In Thailand and the Dominican Republic, we are examining pollution entry points from tributary canals leading to the main rivers. In Bangkok, Chulalongkorn University is sampling river waste each week to determine how much is contributed by the Lad Luang canal running through the city, alongside a social study of local residents’ behavior and perception of waste management.
Time-lapse cameras are mounted permanently on bridges across all three rivers, including tributaries, to tell us precisely how much debris is moving down the main river and allowing us to extrapolate the potential levels of plastic emissions into the ocean from these rivers and canals, all contributing to our knowledge of the plastic pollution problem.
Combined, this data not only helps us identify the best place to deploy our Interceptors to capture plastic as soon as possible after it enters a river, but will also inform governments to take appropriate measures, as well as increase awareness of long-standing environmental issues impacting riverine communities.
FINDING THE RIGHT PATH
Comparing rivers allows us to expand our dataset and see how specific variables impact our ability to capture plastic. This directly influences our cleaning strategy; the more we learn about where plastic comes from, the better we can optimize our technology and our deployment strategy.
One example concerns the ‘pathways’ that the plastic takes when flowing in a river in a particular location. We would like to answer the question: does the plastic flow right down the center of the river, does it follow the ‘inside track’ like a racecar might, or does it hug the riverbank as it is forced downstream by the current? Answering this question and tracing these plastic pathways allows us to take more targeted and efficient action and maximize the impact of our Interceptors.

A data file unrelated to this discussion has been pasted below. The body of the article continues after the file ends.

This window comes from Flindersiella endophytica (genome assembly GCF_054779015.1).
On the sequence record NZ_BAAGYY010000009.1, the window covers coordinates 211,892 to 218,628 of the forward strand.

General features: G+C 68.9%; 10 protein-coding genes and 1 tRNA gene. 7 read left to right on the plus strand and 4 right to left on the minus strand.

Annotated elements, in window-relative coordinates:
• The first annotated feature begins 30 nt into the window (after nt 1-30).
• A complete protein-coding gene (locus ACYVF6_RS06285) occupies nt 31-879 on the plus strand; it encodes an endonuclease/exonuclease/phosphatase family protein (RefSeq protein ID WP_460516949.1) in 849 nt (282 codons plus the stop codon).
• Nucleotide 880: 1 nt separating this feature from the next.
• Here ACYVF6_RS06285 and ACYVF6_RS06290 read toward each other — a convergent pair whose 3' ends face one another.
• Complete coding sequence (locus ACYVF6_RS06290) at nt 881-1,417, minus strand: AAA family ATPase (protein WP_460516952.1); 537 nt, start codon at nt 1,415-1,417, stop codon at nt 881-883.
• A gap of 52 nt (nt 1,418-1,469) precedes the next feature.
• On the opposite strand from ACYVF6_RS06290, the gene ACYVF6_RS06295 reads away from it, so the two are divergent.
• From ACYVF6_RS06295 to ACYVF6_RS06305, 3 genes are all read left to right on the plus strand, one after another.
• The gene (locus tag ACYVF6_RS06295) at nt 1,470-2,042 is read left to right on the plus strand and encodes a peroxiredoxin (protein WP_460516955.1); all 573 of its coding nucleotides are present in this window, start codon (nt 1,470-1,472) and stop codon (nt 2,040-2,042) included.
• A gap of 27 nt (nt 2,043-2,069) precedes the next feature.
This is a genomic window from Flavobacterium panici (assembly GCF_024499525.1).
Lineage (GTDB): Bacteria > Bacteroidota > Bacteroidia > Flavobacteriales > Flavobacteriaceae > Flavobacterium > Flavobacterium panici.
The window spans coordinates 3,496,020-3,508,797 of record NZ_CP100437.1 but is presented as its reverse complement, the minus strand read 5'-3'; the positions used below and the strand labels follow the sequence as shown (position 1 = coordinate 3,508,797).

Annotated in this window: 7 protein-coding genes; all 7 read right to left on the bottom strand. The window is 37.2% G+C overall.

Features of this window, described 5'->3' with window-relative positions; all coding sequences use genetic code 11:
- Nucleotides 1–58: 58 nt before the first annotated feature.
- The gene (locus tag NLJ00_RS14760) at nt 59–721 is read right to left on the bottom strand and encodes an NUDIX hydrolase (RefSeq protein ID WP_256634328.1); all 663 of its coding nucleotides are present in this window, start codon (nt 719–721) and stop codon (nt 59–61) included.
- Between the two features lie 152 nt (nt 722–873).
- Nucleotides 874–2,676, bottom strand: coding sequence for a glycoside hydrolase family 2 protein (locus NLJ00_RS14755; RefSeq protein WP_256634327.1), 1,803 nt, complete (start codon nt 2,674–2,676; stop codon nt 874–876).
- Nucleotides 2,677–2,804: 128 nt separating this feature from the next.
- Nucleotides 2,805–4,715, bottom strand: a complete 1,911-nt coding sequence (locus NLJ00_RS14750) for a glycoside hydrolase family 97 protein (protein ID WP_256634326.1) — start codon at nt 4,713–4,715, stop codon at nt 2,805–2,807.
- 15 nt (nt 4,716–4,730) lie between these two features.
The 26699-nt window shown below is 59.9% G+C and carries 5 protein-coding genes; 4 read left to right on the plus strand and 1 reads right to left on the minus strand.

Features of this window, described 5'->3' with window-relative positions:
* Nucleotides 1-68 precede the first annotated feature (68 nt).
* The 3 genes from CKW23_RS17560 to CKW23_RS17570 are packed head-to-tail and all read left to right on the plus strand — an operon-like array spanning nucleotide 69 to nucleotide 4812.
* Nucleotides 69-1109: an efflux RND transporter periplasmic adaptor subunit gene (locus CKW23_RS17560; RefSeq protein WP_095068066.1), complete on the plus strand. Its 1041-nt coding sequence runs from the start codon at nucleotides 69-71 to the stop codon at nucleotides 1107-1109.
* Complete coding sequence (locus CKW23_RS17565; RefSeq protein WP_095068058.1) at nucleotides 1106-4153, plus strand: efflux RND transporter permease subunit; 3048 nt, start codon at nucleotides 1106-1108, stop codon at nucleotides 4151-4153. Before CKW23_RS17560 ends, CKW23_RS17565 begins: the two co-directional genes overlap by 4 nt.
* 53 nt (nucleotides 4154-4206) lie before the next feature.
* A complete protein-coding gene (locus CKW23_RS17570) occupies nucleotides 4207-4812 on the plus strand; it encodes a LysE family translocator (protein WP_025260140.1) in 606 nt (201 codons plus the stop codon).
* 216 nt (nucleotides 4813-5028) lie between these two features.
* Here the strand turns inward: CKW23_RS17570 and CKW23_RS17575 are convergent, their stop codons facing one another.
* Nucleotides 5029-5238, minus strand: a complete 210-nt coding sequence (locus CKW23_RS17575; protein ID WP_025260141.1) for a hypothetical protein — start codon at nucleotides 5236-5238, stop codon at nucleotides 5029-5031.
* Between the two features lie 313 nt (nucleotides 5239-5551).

Think of it like putting a bucket under a leaking roof; you don’t want to cover the whole floor in order to prevent damage, you simply want to put the bucket in the right place to catch all the water effectively. If you can identify precisely where the leak is, you know exactly where to put your bucket to catch the water immediately, before it can spread all over the floor, causing greater damage and becoming harder to clean. It’s the most effective way to clean up, with the least negative impact.
So: does plastic in these rivers flow down the center or does it hug the riverbank? To answer this, we released a series of floating, grapefruit-sized GPS drifters in seasonal batches covering an entire river in a river’s life cycle.
As our research paper shows, the drifters report their position in the river roughly every five minutes to an accuracy of up to 4 meters. This helps us see in real time where plastic is accumulating and measure the impact of specific events such as floods or storms. This information helps us place our Interceptor solutions in the best locations (or configure an existing setup for greater efficiency) for maximum capture: a direct positive gain from the results of our research. In some cases, this may also allow us to limit our coverage of a particular river to less than 100%, leaving space for passing boats and other vessels to pass; this can present challenges to Interceptor deployments as this river traffic is vital in many urban and riverside communities) while maintaining high cleaning efficiency. This moves us closer to a permanent and sustainable solution in that river, and closer to achieving our mission.
Furthermore, this data will help our river modelers better understand how fast and how far river plastic travels – and importantly during which seasons.
MEASURING THE FLOATING RIVER WASTE
The aforementioned bridge-mounted cameras are also used to discover more about the precise nature of the plastic pollution in these rivers. Using AI, the images recorded by the cameras are analyzed to quantify the amount of plastic. This data greatly aids the scientific community to understand better the seasonality of plastic waste being emitted into the oceans from rivers, and share this information in the hope that policymakers upstream can factor this into their mitigation strategies.